Next up is an OOTB debut!  Or hang on a minute, don’t I know that face? Crikey, it’s Mr Jim Thompson, aka the man formerly known as Electric White Boy, now known as ‘Broken Tooth’.  Good to see that the name change hasn’t resulted in a style change, and we still have our skilful bluesman with his ever-powerful vocals.  ‘Hold Fast’ starts small and ends big. No, massive, with outro full of fancy guitar work and big crescendo.  Second, ‘Miller’s Daughter’, complete with new intro (nice).  It’s one of my preferred Jim songs, and was good to hear.  I wondered if he ever spoke to the miller’s Daughter, or he only ever just saw her across the water. ‘Will you sing at my funeral?’ was a bit less of the quiet sensitive side, and back with the blues gravely voice, and it gets all speeded up at the end. Pretty cool…

Dave O’Hara, the elusive sound man emerges from behind his desk and enchants us with some of his fragile classical-style instrumentals.  He gets more confident every time I see him, though he still hides behind that hat.  His second tune was my favourite of the set, quite brooding and repetitive, and it draws you in like, er, a spiral stair-case going down and down into black emptiness.  I liked.  Finally, he tested out a flamenco style tune, still in development.  Hope it keeps developing, it definitely showed signs of becoming an O’Hara classic.

And then suddenly, without any notice, Big Jim transformed into Mr Rob Sproul-Cran, and our dreaded hero took over the reigns in style (yes, he too looked pretty dapper in trade-mark suit).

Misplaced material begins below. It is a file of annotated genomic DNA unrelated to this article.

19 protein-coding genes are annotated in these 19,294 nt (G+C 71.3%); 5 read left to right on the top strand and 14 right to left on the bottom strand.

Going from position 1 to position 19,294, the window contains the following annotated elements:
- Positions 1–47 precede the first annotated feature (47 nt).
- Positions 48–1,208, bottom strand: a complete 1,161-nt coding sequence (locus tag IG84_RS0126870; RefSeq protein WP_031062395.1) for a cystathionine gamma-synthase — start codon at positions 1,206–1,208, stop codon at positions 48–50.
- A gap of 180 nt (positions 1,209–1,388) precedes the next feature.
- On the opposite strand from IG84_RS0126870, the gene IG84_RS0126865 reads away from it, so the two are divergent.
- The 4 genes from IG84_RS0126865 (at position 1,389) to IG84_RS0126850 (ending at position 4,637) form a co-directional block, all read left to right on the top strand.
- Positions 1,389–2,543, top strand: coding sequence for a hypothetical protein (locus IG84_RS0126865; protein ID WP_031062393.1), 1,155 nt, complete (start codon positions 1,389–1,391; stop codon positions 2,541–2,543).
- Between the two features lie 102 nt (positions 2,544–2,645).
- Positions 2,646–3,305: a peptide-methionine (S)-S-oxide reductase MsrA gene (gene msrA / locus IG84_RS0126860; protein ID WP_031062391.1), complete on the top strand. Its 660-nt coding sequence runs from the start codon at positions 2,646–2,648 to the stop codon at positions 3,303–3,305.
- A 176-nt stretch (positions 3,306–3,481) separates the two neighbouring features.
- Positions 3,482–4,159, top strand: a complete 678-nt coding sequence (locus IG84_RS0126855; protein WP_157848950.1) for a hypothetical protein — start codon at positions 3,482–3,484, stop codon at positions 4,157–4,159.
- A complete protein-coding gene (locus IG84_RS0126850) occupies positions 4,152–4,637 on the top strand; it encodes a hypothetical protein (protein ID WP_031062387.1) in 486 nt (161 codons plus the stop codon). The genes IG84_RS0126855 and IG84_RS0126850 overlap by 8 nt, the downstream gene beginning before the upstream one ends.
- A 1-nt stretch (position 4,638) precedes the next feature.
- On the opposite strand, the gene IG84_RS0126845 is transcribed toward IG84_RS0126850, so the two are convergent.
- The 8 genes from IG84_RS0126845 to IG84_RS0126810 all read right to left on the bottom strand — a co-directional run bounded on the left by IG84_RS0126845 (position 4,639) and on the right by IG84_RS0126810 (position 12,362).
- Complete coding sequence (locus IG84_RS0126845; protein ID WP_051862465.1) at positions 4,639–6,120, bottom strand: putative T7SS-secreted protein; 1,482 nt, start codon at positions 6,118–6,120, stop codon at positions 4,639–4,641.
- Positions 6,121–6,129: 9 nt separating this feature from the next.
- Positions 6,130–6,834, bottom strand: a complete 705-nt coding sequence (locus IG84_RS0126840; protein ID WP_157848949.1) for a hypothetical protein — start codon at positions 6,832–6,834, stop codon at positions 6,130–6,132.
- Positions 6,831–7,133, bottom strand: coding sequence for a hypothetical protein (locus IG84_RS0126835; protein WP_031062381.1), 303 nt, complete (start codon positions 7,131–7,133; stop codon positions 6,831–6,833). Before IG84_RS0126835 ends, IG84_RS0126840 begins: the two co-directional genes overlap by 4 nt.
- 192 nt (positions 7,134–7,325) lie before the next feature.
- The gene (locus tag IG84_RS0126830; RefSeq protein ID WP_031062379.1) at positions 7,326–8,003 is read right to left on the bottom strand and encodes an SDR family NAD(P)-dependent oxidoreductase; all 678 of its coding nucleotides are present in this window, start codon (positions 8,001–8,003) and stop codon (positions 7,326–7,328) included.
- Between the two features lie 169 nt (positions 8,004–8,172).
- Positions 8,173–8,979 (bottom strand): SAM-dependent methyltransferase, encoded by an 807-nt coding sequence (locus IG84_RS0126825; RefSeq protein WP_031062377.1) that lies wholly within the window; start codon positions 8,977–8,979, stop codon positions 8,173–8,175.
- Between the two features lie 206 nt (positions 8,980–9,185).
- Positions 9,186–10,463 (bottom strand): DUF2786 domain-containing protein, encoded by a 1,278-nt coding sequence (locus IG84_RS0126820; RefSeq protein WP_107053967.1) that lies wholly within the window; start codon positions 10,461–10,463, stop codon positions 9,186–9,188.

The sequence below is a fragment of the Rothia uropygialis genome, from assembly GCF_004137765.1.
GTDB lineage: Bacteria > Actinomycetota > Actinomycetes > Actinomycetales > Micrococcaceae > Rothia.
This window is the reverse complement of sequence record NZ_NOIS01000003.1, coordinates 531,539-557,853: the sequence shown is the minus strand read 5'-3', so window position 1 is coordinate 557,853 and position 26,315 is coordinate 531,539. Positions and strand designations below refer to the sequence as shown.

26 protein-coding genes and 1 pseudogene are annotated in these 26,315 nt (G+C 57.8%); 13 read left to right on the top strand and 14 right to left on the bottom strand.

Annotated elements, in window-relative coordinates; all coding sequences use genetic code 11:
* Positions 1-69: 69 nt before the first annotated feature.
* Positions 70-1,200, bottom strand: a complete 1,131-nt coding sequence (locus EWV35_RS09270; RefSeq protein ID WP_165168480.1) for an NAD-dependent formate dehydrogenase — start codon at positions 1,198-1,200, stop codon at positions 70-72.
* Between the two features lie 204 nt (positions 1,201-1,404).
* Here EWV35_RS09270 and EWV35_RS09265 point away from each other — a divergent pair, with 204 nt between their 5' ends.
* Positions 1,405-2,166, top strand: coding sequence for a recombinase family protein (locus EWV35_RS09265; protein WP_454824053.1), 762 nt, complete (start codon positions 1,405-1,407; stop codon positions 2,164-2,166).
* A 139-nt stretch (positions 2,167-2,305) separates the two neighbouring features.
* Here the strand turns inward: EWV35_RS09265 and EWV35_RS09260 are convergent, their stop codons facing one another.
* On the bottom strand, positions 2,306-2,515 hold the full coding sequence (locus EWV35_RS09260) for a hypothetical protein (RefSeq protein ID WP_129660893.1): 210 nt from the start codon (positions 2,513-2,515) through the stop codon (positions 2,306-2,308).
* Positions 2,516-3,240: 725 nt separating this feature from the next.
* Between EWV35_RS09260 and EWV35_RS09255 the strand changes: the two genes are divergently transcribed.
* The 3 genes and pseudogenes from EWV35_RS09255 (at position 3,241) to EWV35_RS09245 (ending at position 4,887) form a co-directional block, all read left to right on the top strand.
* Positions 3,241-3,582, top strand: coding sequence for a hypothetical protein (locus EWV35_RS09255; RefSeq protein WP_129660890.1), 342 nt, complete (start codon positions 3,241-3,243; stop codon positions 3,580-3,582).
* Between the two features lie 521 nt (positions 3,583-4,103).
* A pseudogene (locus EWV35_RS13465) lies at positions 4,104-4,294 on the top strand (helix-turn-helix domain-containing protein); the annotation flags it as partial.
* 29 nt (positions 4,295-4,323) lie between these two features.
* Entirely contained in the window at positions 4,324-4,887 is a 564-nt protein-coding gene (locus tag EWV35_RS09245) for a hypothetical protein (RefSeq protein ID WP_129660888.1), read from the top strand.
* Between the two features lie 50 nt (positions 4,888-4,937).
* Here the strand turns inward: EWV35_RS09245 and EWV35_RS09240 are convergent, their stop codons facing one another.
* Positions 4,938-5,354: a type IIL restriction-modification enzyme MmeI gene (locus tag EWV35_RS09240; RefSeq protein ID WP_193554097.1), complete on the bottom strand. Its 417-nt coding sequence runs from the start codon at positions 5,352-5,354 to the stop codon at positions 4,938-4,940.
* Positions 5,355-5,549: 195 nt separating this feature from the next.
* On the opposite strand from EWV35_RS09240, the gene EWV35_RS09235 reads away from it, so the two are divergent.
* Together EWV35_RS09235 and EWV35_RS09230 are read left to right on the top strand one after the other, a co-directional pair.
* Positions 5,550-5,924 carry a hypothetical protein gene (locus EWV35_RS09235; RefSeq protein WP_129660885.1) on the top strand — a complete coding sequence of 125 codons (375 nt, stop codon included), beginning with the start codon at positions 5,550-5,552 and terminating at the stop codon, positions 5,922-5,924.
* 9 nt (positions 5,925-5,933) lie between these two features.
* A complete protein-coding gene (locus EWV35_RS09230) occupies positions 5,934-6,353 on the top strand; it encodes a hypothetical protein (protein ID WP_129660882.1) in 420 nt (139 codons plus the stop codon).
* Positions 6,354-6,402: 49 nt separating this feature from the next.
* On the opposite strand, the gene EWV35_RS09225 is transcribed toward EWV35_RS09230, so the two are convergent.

Aaron Lowenberger has been one of the big discoveries of 2008, but sadly, this ootb REALLY IS his last ever before returning to the other side of the pond 🙁  He’ll be sadly missed as he’s one of the most interesting and exciting guitarists kicking about these here parts.  Watching him doing his melodic instrumental guitar acrobatics is nothing short of awe-inspiring.  He played us a new song, ‘the way forward is back’ (perhaps a reference to his departure?) which was an optimistic sounding, bouncy tune with nice little hammer on and pull-offs, brings a tear to the eye.  Good luck Aaron.

And then for tonight’s featured act, the somewhat legendary Iona Marshall. She’s happy to be invited back to ootb, after it supported her back in the early days, and she gives a very assured performance, show-casing her vocal talents and distinctive style.  The first song ‘Two Hearts   is one of my faves, about being left hanging in the ocean, waiting for her love to bring her back to shore – in this case it’s the tides she awaits.  I like the metaphor of the sea.  Another highlight for me was the protest song against our favourite US president, which follows traditionally folky protest song rules, but is well worth the listen.  Her vocal style is unique, it jumps around all over the scale effortlessly, and sometimes appears to sing entirely different rhythms from the guitar, yet it all fits together perfectly, she even does a song in Spanish, which is great – luckily, or unluckily, my Spanish is quite sparse, so I don’t really know what it was about.  Her set was over all too soon… she finished with a number about wanting to be on a mountain – I can relate to that.